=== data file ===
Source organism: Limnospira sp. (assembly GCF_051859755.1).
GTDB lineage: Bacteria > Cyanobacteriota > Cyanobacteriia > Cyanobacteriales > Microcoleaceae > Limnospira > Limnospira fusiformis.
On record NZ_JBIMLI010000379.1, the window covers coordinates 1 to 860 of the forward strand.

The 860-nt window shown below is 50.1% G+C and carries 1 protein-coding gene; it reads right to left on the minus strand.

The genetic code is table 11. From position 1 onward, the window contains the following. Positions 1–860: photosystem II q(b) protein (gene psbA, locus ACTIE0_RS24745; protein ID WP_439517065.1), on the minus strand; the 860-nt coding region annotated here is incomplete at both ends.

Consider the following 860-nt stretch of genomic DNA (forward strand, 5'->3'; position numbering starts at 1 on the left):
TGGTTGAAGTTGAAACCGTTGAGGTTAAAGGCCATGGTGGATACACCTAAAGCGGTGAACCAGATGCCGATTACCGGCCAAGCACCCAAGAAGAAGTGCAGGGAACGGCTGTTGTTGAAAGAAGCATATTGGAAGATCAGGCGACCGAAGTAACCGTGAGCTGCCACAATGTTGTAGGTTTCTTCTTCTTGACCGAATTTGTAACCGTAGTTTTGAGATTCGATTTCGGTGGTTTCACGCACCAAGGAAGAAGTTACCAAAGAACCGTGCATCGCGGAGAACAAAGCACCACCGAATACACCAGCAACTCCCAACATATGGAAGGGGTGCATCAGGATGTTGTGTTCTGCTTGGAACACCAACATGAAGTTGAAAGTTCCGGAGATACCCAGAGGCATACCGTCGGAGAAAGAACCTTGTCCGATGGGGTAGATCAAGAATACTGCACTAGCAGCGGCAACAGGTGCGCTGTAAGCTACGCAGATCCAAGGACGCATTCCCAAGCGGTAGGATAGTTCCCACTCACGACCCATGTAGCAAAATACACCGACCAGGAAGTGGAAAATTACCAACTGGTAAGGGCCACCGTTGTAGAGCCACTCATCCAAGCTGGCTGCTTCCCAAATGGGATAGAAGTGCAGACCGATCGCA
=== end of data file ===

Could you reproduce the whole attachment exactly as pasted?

Source organism: Limnospira sp. (assembly GCF_051859755.1).
GTDB lineage: Bacteria > Cyanobacteriota > Cyanobacteriia > Cyanobacteriales > Microcoleaceae > Limnospira > Limnospira fusiformis.
On record NZ_JBIMLI010000379.1, the window covers coordinates 1 to 860 of the forward strand.

The 860-nt window shown below is 50.1% G+C and carries 1 protein-coding gene; it reads right to left on the minus strand.

The genetic code is table 11. From position 1 onward, the window contains the following. Positions 1–860: photosystem II q(b) protein (gene psbA, locus ACTIE0_RS24745; protein ID WP_439517065.1), on the minus strand; the 860-nt coding region annotated here is incomplete at both ends.

Consider the following 860-nt stretch of genomic DNA (forward strand, 5'->3'; position numbering starts at 1 on the left):
TGGTTGAAGTTGAAACCGTTGAGGTTAAAGGCCATGGTGGATACACCTAAAGCGGTGAACCAGATGCCGATTACCGGCCAAGCACCCAAGAAGAAGTGCAGGGAACGGCTGTTGTTGAAAGAAGCATATTGGAAGATCAGGCGACCGAAGTAACCGTGAGCTGCCACAATGTTGTAGGTTTCTTCTTCTTGACCGAATTTGTAACCGTAGTTTTGAGATTCGATTTCGGTGGTTTCACGCACCAAGGAAGAAGTTACCAAAGAACCGTGCATCGCGGAGAACAAAGCACCACCGAATACACCAGCAACTCCCAACATATGGAAGGGGTGCATCAGGATGTTGTGTTCTGCTTGGAACACCAACATGAAGTTGAAAGTTCCGGAGATACCCAGAGGCATACCGTCGGAGAAAGAACCTTGTCCGATGGGGTAGATCAAGAATACTGCACTAGCAGCGGCAACAGGTGCGCTGTAAGCTACGCAGATCCAAGGACGCATTCCCAAGCGGTAGGATAGTTCCCACTCACGACCCATGTAGCAAAATACACCGACCAGGAAGTGGAAAATTACCAACTGGTAAGGGCCACCGTTGTAGAGCCACTCATCCAAGCTGGCTGCTTCCCAAATGGGATAGAAGTGCAGACCGATCGCA